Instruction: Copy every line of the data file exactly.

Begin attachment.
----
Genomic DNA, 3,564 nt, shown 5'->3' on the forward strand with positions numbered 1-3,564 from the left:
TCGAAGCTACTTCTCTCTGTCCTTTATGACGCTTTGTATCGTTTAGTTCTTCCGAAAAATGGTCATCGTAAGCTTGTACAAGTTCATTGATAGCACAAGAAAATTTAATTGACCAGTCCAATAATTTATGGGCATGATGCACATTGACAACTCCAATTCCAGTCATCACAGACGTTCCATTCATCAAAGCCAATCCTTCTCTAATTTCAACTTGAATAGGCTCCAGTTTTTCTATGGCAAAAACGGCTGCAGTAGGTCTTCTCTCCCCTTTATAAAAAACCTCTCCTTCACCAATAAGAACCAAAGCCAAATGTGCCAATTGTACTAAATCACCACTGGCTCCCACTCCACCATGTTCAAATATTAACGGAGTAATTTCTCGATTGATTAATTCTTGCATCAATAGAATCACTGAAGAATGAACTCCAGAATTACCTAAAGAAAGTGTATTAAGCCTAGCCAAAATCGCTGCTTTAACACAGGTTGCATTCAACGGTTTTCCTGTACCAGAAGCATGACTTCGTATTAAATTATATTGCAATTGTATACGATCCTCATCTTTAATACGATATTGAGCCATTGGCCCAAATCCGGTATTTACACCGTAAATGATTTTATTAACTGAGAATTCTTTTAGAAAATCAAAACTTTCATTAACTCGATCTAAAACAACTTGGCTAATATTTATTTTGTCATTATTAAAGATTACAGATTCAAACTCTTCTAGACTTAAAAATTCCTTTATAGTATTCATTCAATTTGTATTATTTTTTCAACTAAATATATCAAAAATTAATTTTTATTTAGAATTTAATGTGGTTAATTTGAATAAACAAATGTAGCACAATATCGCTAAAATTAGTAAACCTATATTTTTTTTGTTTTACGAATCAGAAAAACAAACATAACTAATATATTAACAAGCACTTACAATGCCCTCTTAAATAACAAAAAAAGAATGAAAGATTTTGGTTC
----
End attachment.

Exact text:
Genomic DNA, 3,564 nt, shown 5'->3' on the forward strand with positions numbered 1-3,564 from the left:
TCGAAGCTACTTCTCTCTGTCCTTTATGACGCTTTGTATCGTTTAGTTCTTCCGAAAAATGGTCATCGTAAGCTTGTACAAGTTCATTGATAGCACAAGAAAATTTAATTGACCAGTCCAATAATTTATGGGCATGATGCACATTGACAACTCCAATTCCAGTCATCACAGACGTTCCATTCATCAAAGCCAATCCTTCTCTAATTTCAACTTGAATAGGCTCCAGTTTTTCTATGGCAAAAACGGCTGCAGTAGGTCTTCTCTCCCCTTTATAAAAAACCTCTCCTTCACCAATAAGAACCAAAGCCAAATGTGCCAATTGTACTAAATCACCACTGGCTCCCACTCCACCATGTTCAAATATTAACGGAGTAATTTCTCGATTGATTAATTCTTGCATCAATAGAATCACTGAAGAATGAACTCCAGAATTACCTAAAGAAAGTGTATTAAGCCTAGCCAAAATCGCTGCTTTAACACAGGTTGCATTCAACGGTTTTCCTGTACCAGAAGCATGACTTCGTATTAAATTATATTGCAATTGTATACGATCCTCATCTTTAATACGATATTGAGCCATTGGCCCAAATCCGGTATTTACACCGTAAATGATTTTATTAACTGAGAATTCTTTTAGAAAATCAAAACTTTCATTAACTCGATCTAAAACAACTTGGCTAATATTTATTTTGTCATTATTAAAGATTACAGATTCAAACTCTTCTAGACTTAAAAATTCCTTTATAGTATTCATTCAATTTGTATTATTTTTTCAACTAAATATATCAAAAATTAATTTTTATTTAGAATTTAATGTGGTTAATTTGAATAAACAAATGTAGCACAATATCGCTAAAATTAGTAAACCTATATTTTTTTTGTTTTACGAATCAGAAAAACAAACATAACTAATATATTAACAAGCACTTACAATGCCCTCTTAAATAACAAAAAAAGAATGAAAGATTTTGGTTC